3. Have fun, but put please… don’t become “that girl.” While you’re looking out for others, of course don’t neglect looking out for yourself! Many school will have events dedicated solely to freshmen fun. There will be endless parties thrown by the university, campus organizations, and even local night clubs and lounges. These are great events to go to because you get to make friends not only with your classmates, but upperclassman and students from other schools, as well. I loved them all! However, like the saying goes, “First impressions count.” Even if you are the person who typically doesn’t care about how other view you, it is really important to keep this in mind your first few weeks on campus. At these events, it is easy to get a little carried away in many different ways. I went to a school where everyone knew each other, or at some would soon know of each other. During Freshman Week, the latter hit many people hard, thanks to word of mouth and social media i.e. #BlackTwitter. People will take pictures, tweet, and gossip for days (and sometimes years) about you when you are in a vulnerable state even though you are there just to have fun just like them. It’s all fun and games until you become an internet meme. Act accordingly!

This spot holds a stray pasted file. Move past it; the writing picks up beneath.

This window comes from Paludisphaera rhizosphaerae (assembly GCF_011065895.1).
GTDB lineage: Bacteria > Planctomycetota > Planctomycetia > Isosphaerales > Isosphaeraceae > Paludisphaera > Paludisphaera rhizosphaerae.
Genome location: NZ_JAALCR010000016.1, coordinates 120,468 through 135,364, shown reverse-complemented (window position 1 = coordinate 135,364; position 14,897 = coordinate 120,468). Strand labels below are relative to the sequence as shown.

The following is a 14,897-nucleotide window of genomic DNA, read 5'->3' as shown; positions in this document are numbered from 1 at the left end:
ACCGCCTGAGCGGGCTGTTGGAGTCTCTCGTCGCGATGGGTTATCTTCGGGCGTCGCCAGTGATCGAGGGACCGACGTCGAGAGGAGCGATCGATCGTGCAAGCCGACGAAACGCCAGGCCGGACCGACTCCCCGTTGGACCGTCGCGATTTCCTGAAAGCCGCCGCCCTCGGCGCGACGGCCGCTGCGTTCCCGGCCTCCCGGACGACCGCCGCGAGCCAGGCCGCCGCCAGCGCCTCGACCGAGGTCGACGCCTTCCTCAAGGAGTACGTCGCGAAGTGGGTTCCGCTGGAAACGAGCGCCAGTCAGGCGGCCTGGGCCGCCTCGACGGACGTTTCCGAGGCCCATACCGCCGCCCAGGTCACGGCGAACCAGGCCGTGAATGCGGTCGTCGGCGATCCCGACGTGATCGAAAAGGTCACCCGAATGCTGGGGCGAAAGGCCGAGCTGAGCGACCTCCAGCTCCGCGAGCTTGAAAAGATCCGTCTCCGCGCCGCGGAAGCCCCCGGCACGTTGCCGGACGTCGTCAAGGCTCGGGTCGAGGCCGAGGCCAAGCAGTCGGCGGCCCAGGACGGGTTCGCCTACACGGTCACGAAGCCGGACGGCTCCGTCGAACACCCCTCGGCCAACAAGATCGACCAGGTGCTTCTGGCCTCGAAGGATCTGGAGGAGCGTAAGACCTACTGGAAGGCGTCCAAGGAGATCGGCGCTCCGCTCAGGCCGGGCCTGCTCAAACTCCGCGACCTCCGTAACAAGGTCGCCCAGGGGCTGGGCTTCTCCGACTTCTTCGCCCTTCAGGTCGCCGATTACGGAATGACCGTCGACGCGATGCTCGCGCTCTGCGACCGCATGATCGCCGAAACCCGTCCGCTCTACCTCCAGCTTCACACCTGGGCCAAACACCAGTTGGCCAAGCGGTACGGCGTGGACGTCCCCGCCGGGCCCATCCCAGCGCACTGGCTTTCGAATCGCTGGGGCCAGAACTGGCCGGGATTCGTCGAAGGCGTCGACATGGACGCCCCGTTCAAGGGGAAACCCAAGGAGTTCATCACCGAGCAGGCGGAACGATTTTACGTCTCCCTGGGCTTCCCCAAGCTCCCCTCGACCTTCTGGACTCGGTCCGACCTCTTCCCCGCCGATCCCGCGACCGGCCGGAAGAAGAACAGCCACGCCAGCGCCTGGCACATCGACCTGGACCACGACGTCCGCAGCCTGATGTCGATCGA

4. Join academic, social, religious, academic and community organizations for women. I was blessed to have a great mother and two sisters around me growing up. When I went to college, they were just a phone call away when I needed them. However, as they did have to continue to their own busy lives, I quickly realized that they would not always be able to be there at every moment. This pushed me to seek out other women for support. Throughout my first year, I came in contact with many influential classmates, upperclassmen, club advisors, church members, etc. who I could count on for guidance. If you are not quite that comfortable stepping out that far, I would suggest you start in the classroom. Your professors aren’t terrible people! Your professors are humans they are to not only give you learning material, but can teach you about the career and life ahead of you. I found different female professors to confide in throughout my college experience. Surrogate mother, sisters, cousins, and aunts, one could say. It is a blessing!